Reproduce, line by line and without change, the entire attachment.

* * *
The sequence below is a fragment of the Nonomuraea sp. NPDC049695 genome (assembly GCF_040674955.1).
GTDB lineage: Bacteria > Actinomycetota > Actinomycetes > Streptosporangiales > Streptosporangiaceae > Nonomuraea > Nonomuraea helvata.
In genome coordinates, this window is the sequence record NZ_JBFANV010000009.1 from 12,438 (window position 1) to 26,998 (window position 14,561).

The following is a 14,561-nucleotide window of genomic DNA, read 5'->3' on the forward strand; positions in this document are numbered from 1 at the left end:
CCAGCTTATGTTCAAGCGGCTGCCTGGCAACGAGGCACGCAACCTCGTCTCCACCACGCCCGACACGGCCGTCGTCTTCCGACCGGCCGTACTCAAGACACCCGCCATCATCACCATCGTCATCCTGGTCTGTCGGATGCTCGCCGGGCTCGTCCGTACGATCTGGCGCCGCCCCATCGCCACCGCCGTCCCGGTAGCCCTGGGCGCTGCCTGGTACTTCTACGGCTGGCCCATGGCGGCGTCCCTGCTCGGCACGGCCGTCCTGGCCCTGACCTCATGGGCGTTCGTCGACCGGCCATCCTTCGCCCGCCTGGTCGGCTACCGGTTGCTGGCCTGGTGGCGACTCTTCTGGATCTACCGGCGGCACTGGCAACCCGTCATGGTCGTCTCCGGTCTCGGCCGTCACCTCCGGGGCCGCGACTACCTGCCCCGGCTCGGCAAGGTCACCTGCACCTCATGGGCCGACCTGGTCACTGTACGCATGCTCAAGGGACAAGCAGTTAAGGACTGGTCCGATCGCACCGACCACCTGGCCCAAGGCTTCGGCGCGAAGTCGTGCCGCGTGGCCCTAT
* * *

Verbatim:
The sequence below is a fragment of the Nonomuraea sp. NPDC049695 genome (assembly GCF_040674955.1).
GTDB lineage: Bacteria > Actinomycetota > Actinomycetes > Streptosporangiales > Streptosporangiaceae > Nonomuraea > Nonomuraea helvata.
In genome coordinates, this window is the sequence record NZ_JBFANV010000009.1 from 12,438 (window position 1) to 26,998 (window position 14,561).

The following is a 14,561-nucleotide window of genomic DNA, read 5'->3' on the forward strand; positions in this document are numbered from 1 at the left end:
CCAGCTTATGTTCAAGCGGCTGCCTGGCAACGAGGCACGCAACCTCGTCTCCACCACGCCCGACACGGCCGTCGTCTTCCGACCGGCCGTACTCAAGACACCCGCCATCATCACCATCGTCATCCTGGTCTGTCGGATGCTCGCCGGGCTCGTCCGTACGATCTGGCGCCGCCCCATCGCCACCGCCGTCCCGGTAGCCCTGGGCGCTGCCTGGTACTTCTACGGCTGGCCCATGGCGGCGTCCCTGCTCGGCACGGCCGTCCTGGCCCTGACCTCATGGGCGTTCGTCGACCGGCCATCCTTCGCCCGCCTGGTCGGCTACCGGTTGCTGGCCTGGTGGCGACTCTTCTGGATCTACCGGCGGCACTGGCAACCCGTCATGGTCGTCTCCGGTCTCGGCCGTCACCTCCGGGGCCGCGACTACCTGCCCCGGCTCGGCAAGGTCACCTGCACCTCATGGGCCGACCTGGTCACTGTACGCATGCTCAAGGGACAAGCAGTTAAGGACTGGTCCGATCGCACCGACCACCTGGCCCAAGGCTTCGGCGCGAAGTCGTGCCGCGTGGCCCTAT